Today an article from The Guardian in the UK was posted entitled Blogging and the Meaning of Life: Does the internet make discussion of things too easy to be worthwhile? It's an interesting premise, and one I've struggled with on a low level from time to time. The author discusses, among other things, how many of us use the internet not only for legitimate research (guilty) but also for information to bolster our own point of view (also guilty). We write blogs or emails or comments to and about people we don't really know (guilty again), and find it easy to be abrasive or judgmental toward people who exist only in our cyber-world (okay, okay, I'm guilty of this, too).

I'm an opinionated person. You've probably already figured this out; especially if you're related to me. And I have a family full of opinionated people (you know who you are!). And often we hold opposing opinions. This doesn't mean we don't care for each other, and - thankfully! - it doesn't mean that we don't get along. What it does mean is that we accept each other's differences of ideas and philosophies without feeling threatened by them. It also means that we listen respectfully to each other, allowing each of us to have our opinions without tearing the fabric of our relationship. We're in this relationship thing for the long haul. I'm very blessed to have a family like this one I find myself in.

My cyber-friends, on the other hand, are people who read and comment on my blog because they are mostly like-minded. This doesn't mean that I don't value their readership or our tenuous connections with each other. One of my dear readers even called me her friend in a comment, and I floated for days on the strength of that remark. (Of course, she also said I was beautiful and that didn't hurt!) But I know that these followers of my blog, however happy I am to have them in my cyber-world, and even though I also follow their blogs, could disappear from my blogosphere as easily, as quickly, as mysteriously as they arrived. My world would be poorer for it, and I would miss them for a while, but someone or something would eventually fill the hole.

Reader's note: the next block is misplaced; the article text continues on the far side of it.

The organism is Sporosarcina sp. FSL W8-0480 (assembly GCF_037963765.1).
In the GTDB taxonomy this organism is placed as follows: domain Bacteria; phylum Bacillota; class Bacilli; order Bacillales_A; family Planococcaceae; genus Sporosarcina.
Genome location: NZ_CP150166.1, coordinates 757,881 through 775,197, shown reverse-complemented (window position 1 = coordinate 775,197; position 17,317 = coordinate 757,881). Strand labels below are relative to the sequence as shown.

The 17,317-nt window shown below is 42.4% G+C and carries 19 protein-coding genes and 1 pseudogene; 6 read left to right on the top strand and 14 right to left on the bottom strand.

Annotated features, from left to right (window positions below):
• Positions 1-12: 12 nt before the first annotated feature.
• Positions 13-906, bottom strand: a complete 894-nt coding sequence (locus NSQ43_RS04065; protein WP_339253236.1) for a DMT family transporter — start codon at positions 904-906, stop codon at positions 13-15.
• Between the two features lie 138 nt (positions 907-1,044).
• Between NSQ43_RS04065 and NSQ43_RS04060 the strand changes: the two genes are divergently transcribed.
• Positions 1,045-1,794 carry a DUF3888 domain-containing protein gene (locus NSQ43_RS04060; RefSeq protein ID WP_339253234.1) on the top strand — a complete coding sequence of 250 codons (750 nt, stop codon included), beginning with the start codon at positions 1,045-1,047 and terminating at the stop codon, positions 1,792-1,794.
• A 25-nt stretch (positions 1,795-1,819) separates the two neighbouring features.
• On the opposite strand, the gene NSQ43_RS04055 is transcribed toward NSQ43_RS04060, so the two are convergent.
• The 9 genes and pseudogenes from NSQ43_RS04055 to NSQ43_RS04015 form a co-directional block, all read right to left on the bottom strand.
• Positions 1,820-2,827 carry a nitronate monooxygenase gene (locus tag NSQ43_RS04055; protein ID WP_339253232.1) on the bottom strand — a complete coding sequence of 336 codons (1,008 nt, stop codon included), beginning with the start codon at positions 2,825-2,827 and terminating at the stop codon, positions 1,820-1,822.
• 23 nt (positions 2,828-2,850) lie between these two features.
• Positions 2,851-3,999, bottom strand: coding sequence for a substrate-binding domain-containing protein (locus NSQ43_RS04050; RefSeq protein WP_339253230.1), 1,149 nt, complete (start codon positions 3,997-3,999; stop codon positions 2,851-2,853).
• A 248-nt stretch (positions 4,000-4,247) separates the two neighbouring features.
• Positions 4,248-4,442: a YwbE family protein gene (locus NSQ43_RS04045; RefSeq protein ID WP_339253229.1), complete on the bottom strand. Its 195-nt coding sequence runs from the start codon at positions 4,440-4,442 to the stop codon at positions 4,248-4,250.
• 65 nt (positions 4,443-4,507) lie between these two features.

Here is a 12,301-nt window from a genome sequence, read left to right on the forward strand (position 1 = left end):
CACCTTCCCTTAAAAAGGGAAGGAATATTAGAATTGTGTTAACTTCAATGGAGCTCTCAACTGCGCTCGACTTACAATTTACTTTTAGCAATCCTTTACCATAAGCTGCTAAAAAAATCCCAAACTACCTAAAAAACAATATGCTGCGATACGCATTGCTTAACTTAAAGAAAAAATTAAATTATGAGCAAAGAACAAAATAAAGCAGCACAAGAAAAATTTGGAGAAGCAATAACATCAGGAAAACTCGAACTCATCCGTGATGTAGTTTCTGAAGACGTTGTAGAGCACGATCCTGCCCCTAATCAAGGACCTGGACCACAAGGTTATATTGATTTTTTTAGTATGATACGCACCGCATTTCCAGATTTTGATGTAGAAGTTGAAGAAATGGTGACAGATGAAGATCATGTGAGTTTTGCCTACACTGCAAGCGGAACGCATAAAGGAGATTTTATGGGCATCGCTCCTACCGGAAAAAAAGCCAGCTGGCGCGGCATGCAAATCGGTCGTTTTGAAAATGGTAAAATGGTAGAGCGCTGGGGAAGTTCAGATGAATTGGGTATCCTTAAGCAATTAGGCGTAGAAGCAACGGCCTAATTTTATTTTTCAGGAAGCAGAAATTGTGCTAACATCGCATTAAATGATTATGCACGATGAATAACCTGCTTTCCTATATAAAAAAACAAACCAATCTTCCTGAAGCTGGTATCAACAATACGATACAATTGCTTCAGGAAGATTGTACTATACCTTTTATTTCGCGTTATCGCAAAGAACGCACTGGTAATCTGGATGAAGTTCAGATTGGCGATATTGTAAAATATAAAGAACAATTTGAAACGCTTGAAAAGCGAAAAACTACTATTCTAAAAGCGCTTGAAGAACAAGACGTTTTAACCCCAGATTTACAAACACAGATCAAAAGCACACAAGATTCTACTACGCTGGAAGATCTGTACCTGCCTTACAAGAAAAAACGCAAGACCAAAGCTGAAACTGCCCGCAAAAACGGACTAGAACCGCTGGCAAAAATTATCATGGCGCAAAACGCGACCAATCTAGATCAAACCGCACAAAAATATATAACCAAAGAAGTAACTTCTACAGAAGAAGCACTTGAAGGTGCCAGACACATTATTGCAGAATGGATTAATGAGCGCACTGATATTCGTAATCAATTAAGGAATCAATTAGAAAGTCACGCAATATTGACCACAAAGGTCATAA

I'm writing this to put all of my thoughts into some perspective. In a post prior to our recent election, I made a comment about conservative Christians (actually, I made a couple of comments!) that one of my family members called me on. On re-reading my post, I understood why she felt that I had made a blanket statement, even though when I wrote it I didn't mean it exactly the way it sounded; it was not meant to be derogatory toward all conservative Christians. However, because it was made in a forum that doesn't allow the back-and-forth of a good face-to-face (or even voice-to-voice) conversation, I should have been more careful. No, she's not angry with me. No, we aren't feeling tense about each other. We have that good relationship that I mentioned in paragraph 4 above. But I felt bad that I had caused her to feel I was making a statement about her faith.

So. I am going to try harder to be more thoughtful about my posts. I expect I'll still do research to "prove" my point of view. And I expect I'll still get pissed off and write a diatribe from time to time. But I really am going to try to be more even handed and fair-minded. Because I value all of the people in my life: those of you I know and love as well as those of you who are only connected to me through this mysterious thing called the internet (or smoke-and-mirrors, as I often think of it!). I expect I'll screw up now and then, but I'm going to make the effort and I hope you - ALL of you - will help keep me honest!